St. Patrick’s Cathedral has a certain historical and religious significance to the people of Ireland and for many people of Irish descent. Upon walking into the cathedral, the first things you notice are the beautiful stain glass windows, as well as the monuments and statues lining the walls. The artifacts of the church are moving and tell a lot about the history of Ireland.
One of these monuments is to a man who was a dean of the church, but more famously known for his writings – Jonathan Swift. Everyone knows him as the man who wrote Gulliver’s Travels, but visiting the St. Patrick’s Cathedral told me more about Swift’s political, social, and religious importance in Irish culture. He spent much of his time in England trying to free the Irish people of unfair tax laws and burdens placed on Irish social life. His sermons were very influential and his writings are still cherished today.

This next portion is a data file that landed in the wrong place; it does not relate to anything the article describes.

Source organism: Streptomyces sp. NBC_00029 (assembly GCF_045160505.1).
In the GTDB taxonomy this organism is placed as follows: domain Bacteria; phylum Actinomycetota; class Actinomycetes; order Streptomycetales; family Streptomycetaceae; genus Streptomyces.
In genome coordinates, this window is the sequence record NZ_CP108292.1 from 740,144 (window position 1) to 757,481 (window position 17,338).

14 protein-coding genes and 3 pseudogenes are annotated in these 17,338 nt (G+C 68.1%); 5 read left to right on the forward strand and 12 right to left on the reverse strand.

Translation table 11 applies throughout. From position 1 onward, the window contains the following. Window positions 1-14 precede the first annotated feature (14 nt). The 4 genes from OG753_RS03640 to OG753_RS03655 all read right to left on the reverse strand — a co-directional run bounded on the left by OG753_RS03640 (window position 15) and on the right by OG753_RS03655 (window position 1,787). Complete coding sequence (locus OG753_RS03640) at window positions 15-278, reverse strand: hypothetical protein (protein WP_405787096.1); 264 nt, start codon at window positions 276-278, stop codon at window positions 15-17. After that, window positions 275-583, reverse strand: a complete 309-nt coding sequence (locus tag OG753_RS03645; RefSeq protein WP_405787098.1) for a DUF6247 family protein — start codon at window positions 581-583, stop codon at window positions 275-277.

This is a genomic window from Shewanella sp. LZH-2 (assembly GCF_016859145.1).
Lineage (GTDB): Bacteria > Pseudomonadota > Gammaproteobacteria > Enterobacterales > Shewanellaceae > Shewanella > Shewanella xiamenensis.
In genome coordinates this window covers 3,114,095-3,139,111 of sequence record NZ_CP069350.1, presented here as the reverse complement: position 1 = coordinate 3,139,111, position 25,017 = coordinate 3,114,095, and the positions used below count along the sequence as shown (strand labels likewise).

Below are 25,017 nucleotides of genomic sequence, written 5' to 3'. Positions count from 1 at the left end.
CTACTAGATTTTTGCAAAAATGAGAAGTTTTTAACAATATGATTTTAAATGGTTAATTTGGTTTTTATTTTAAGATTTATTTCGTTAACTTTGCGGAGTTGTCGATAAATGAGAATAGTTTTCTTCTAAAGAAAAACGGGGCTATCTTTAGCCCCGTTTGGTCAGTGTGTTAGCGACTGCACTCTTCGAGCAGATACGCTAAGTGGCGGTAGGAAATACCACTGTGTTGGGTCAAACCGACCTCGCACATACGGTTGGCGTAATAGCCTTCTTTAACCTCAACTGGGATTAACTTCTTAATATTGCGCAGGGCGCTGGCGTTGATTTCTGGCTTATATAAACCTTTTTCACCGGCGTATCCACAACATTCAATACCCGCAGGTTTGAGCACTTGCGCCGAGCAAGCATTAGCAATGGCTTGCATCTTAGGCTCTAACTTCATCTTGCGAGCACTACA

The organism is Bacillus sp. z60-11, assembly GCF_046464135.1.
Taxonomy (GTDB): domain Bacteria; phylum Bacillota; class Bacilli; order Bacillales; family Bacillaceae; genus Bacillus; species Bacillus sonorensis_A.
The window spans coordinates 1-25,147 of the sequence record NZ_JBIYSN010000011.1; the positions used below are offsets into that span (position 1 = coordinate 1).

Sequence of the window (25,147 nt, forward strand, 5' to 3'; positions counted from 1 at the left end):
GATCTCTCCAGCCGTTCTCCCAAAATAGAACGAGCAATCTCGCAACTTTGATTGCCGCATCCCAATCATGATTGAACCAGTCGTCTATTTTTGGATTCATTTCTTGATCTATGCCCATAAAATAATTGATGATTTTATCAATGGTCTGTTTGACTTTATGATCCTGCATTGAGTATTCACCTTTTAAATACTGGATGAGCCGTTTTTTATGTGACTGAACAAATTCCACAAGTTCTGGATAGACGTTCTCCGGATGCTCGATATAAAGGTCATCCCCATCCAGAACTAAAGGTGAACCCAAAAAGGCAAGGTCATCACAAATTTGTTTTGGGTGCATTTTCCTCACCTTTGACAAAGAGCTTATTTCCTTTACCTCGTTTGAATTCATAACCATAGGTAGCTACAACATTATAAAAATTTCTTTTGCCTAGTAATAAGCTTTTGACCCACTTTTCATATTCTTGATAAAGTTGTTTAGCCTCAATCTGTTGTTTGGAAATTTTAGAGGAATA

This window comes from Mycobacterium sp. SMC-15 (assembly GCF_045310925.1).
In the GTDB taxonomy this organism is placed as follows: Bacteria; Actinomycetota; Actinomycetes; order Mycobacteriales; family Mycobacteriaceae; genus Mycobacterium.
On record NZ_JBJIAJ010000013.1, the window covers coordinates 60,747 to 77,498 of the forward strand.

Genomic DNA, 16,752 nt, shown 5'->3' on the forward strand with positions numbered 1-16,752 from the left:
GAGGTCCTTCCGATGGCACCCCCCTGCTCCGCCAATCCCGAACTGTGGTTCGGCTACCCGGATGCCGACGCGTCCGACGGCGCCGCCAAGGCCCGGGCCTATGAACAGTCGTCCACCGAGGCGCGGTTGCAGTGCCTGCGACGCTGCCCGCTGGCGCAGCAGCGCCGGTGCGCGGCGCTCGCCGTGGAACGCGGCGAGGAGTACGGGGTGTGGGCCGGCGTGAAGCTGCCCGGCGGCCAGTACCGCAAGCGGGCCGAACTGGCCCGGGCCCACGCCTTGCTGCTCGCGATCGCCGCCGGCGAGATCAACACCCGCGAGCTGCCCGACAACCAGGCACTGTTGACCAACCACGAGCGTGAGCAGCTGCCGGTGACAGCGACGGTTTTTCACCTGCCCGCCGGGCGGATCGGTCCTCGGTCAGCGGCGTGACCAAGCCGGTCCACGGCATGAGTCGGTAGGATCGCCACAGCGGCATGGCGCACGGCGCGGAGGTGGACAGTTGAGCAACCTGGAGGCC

Further along the church are the monuments to the soldiers who fought in wars, particularly for the British Crown, like those in China and Burma. Many Irish generals are recognized for their work, showing how integrated Irish life was with the British life. It is often forgotten that major events throughout history involving the United Kingdom also involved, or directly affected, the Irish people.
Finally, in my visit to St. Patrick’s Cathedral, I came across my favorite artifact – the Door of Reconciliation. In a dispute between two prominent Irish families in the 15th century, the wooden door at the church separated the two sides. Those on the outside of the church cut a hole in the door, sticking their arms through to shake hands and end the dispute. Irish history, in the midst of many disputes, has this story to hold on to and reflect upon in the great and prominent St. Patrick’s Cathedral.